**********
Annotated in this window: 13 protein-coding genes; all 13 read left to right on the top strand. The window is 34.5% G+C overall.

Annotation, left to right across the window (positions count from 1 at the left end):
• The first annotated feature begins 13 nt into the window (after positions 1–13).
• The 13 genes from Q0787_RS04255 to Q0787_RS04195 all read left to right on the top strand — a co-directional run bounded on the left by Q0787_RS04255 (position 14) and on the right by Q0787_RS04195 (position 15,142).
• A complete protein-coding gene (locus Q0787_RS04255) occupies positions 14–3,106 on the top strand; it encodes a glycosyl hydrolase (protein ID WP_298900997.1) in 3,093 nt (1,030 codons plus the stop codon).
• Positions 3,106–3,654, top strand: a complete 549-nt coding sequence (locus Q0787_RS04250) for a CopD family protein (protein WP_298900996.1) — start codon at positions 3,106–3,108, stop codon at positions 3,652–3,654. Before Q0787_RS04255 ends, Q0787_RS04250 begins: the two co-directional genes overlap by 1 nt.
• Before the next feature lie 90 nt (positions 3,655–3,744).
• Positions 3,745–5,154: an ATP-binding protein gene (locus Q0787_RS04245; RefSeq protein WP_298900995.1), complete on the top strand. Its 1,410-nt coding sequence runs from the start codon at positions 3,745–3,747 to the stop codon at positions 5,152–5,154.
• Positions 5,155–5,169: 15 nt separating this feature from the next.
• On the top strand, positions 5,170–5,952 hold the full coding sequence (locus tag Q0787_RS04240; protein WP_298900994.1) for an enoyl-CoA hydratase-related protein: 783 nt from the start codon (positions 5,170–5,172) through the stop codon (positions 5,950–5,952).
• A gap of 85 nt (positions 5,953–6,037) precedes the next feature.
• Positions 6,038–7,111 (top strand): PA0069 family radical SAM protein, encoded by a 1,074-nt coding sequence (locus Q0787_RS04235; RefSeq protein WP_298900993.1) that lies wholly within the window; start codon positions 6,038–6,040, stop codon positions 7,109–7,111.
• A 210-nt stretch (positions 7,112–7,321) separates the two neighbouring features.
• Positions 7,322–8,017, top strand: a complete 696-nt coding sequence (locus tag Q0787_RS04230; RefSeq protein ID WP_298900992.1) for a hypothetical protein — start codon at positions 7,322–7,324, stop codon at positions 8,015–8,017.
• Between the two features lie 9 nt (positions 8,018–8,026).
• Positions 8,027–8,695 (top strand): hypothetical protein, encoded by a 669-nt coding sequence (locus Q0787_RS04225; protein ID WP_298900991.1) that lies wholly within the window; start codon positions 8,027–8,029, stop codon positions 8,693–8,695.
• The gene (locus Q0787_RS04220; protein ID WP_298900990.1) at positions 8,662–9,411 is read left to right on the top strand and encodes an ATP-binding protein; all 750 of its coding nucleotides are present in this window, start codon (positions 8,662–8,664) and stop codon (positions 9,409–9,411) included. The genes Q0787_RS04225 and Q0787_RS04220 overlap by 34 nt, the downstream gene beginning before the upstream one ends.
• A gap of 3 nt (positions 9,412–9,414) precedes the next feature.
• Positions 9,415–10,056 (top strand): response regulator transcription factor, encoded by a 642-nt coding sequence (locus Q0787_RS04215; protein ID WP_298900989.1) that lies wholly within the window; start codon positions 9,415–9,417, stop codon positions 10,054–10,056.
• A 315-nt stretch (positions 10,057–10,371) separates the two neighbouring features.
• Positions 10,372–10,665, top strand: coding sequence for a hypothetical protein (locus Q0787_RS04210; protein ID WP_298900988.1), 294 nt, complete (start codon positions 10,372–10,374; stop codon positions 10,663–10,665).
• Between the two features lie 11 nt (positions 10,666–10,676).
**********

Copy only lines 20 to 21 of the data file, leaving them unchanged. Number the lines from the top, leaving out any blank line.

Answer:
• A 315-nt stretch (positions 10,057–10,371) separates the two neighbouring features.
• Positions 10,372–10,665, top strand: coding sequence for a hypothetical protein (locus Q0787_RS04210; protein ID WP_298900988.1), 294 nt, complete (start codon positions 10,372–10,374; stop codon positions 10,663–10,665).